Molecular, cellular, and clinical studies have combined to demonstrate a contribution from the DNA cytosine deaminase APOBEC3B (A3B) to the overall mutation load in breast, head/neck, lung, bladder, cervical, ovarian, and other cancer types. However, the complete landscape of mutations attributable to this enzyme has yet to be determined in a controlled human cell system. We report a conditional and isogenic system for A3B induction, genomic DNA deamination, and mutagenesis. Human 293-derived cells were engineered to express doxycycline-inducible A3B-eGFP or eGFP constructs. Cells were subjected to 10 rounds of A3B-eGFP exposure that each caused 80-90% cell death. Control pools were subjected to parallel rounds of non-toxic eGFP exposure, and dilutions were done each round to mimic A3B-eGFP induced population fluctuations. Targeted sequencing of portions of TP53 and MYC demonstrated greater mutation accumulation in the A3B-eGFP exposed pools. Clones were generated and microarray analyses were used to identify those with the greatest number of SNP alterations for whole genome sequencing. A3B-eGFP exposed clones showed global increases in C-to-T transition mutations, enrichments for cytosine mutations within A3B-preferred trinucleotide motifs, and more copy number aberrations. Surprisingly, both control and A3B-eGFP clones also elicited strong mutator phenotypes characteristic of defective mismatch repair. Despite this additional mutational process, the 293-based system characterized here still yielded a genome-wide view of A3B-catalyzed mutagenesis in human cells and a system for additional studies on the compounded effects of simultaneous mutation mechanisms in cancer cells.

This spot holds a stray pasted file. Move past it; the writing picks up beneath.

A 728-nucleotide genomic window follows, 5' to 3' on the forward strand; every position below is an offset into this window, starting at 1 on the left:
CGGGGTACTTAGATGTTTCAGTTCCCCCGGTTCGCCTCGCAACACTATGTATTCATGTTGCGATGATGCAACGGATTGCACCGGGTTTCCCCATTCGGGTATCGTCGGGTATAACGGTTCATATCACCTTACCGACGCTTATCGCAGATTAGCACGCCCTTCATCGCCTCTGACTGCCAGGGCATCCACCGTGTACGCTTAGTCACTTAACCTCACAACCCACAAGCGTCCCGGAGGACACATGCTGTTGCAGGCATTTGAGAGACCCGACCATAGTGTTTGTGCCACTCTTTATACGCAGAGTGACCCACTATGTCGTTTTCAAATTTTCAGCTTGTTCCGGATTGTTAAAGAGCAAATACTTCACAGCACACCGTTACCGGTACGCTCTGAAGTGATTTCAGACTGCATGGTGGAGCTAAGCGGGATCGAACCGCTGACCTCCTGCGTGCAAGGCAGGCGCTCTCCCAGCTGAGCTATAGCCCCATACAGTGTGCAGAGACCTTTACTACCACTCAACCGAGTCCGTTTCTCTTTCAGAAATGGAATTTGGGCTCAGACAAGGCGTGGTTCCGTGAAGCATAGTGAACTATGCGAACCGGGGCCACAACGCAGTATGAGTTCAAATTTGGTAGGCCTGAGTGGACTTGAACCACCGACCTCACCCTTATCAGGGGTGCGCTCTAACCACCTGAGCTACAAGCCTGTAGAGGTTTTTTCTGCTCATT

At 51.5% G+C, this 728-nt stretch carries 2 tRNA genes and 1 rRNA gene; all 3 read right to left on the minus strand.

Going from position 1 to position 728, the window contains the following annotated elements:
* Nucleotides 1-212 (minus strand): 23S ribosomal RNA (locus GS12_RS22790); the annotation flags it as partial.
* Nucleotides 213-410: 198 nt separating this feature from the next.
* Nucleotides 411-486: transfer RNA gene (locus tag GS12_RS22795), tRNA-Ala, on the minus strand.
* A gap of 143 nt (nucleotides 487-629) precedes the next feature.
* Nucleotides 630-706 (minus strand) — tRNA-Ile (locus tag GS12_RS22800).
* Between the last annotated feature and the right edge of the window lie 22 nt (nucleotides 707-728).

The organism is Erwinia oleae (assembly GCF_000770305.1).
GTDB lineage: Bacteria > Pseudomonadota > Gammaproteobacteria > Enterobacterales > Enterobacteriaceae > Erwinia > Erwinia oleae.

Bibliographical noteFunding Information:
Work in the Grigoriadis and Tutt laboratories is supported by Breakthrough Breast Cancer (recently merged with Breast Cancer Campaign forming Breast Cancer Now). JQ is on a PhD studentship in Translational Medicine from the NIHR Biomedical Research Centre at Guy's and St Thomas. Cancer studies in the Harris laboratory are supported by grants from the Department of Defense Breast Cancer Research Program (BC121347), the Jimmy V Foundation for Cancer Research, the Norwegian Centennial Chair Program, the Minnesota Partnership for Biotechnology and Medical Genomics, and the Randy Shaver Cancer Research and Community Fund. Salary support for GJS was provided by a National Science Foundation Graduate Research Fellowship (DGE 13488264). RSH is an Investigator of the Howard Hughes Medical Institute. The funders had no role in study design, data collection and analysis, decision to publish, or preparation of the manuscript.